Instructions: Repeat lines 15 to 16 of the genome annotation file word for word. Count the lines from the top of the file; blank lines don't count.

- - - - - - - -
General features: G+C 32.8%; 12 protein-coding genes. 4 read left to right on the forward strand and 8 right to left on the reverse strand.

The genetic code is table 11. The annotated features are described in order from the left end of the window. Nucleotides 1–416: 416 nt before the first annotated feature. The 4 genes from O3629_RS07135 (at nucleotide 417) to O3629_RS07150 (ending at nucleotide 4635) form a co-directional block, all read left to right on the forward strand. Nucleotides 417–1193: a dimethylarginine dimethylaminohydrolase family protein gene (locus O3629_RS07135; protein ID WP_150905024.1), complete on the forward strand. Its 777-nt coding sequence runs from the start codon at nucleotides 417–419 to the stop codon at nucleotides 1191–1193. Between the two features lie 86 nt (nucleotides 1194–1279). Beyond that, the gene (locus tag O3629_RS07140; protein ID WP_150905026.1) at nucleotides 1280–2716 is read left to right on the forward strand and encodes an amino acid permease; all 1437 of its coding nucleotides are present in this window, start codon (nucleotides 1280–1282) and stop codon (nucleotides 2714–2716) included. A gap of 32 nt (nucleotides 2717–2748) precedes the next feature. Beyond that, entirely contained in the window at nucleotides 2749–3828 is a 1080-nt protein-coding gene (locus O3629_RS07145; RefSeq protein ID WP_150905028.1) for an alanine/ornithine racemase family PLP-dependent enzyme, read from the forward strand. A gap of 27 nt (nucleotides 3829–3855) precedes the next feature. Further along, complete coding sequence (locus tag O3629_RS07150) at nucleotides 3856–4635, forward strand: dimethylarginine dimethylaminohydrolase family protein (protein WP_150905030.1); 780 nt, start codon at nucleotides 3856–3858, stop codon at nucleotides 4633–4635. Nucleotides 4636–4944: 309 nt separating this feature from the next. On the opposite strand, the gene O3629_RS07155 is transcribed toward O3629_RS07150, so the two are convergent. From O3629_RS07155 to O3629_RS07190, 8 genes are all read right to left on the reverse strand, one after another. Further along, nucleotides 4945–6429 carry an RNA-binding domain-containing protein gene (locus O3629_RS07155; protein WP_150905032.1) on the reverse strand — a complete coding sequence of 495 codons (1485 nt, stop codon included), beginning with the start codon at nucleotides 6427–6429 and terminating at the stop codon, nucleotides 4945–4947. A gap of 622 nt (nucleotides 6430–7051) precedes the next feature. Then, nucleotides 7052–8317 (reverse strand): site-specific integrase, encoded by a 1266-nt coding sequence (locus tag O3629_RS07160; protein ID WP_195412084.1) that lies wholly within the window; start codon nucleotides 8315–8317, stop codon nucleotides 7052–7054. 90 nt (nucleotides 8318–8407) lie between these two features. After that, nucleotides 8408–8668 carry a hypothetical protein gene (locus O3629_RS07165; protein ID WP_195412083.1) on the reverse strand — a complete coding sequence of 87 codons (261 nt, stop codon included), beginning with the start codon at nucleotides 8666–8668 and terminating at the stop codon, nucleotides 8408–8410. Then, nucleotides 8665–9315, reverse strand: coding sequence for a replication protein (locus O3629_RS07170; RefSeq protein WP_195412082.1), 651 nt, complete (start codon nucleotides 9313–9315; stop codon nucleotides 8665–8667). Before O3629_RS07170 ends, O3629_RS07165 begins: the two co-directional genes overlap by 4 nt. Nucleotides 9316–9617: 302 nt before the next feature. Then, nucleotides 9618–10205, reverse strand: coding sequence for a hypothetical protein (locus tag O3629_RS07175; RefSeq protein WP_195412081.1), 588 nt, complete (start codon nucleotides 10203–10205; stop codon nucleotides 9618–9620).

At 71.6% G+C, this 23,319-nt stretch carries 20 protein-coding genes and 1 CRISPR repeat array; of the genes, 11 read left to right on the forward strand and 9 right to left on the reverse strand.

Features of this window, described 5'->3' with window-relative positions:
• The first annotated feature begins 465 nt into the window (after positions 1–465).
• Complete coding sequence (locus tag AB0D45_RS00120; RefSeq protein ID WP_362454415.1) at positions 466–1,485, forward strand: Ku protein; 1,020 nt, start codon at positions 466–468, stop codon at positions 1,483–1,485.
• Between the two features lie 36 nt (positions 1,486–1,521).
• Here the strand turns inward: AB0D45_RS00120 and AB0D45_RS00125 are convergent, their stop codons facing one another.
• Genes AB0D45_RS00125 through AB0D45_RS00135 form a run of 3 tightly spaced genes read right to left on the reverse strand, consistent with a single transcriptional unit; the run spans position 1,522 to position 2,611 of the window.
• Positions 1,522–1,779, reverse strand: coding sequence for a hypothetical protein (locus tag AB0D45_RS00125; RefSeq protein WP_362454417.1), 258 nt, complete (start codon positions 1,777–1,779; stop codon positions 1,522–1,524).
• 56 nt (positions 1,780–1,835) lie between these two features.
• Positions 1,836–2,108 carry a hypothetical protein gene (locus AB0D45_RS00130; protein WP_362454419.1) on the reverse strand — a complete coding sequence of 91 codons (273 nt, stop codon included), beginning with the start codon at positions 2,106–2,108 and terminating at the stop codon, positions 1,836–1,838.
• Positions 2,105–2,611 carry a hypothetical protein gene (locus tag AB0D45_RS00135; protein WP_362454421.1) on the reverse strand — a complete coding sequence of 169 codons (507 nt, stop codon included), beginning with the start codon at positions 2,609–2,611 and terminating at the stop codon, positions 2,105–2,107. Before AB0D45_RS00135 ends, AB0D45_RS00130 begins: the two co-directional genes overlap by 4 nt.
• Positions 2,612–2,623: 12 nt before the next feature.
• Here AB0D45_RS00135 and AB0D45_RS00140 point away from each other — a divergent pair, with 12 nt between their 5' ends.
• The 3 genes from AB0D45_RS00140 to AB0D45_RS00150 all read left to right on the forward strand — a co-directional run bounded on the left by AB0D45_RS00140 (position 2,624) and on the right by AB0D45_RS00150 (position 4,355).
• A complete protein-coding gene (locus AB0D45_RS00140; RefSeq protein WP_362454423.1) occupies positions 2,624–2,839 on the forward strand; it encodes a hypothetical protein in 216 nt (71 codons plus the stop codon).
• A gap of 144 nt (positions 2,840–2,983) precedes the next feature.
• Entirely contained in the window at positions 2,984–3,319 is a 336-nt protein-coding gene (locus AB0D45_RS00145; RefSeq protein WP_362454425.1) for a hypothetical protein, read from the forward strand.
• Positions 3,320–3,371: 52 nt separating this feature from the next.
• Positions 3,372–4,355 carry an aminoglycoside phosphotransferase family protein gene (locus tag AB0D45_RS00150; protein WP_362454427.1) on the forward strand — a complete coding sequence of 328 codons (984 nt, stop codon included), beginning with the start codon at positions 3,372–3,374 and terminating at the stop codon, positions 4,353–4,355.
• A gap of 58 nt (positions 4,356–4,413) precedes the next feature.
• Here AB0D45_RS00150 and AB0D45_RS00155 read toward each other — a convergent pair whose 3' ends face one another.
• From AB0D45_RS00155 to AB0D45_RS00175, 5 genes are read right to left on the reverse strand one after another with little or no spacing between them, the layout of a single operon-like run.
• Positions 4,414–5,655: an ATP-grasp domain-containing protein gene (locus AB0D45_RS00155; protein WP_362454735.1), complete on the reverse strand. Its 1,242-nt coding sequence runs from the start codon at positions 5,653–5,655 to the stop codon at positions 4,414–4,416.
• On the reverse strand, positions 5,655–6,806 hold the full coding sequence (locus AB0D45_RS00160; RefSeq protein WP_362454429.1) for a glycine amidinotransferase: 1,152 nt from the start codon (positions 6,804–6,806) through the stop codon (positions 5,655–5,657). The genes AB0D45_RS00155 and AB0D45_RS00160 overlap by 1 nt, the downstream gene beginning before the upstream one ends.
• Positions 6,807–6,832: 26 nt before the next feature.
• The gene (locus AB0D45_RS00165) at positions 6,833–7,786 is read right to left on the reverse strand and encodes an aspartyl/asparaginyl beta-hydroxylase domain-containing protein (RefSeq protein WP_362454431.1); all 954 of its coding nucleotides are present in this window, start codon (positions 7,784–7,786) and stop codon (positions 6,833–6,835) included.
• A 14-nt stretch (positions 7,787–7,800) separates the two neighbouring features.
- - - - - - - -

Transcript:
• Here AB0D45_RS00135 and AB0D45_RS00140 point away from each other — a divergent pair, with 12 nt between their 5' ends.
• The 3 genes from AB0D45_RS00140 to AB0D45_RS00150 all read left to right on the forward strand — a co-directional run bounded on the left by AB0D45_RS00140 (position 2,624) and on the right by AB0D45_RS00150 (position 4,355).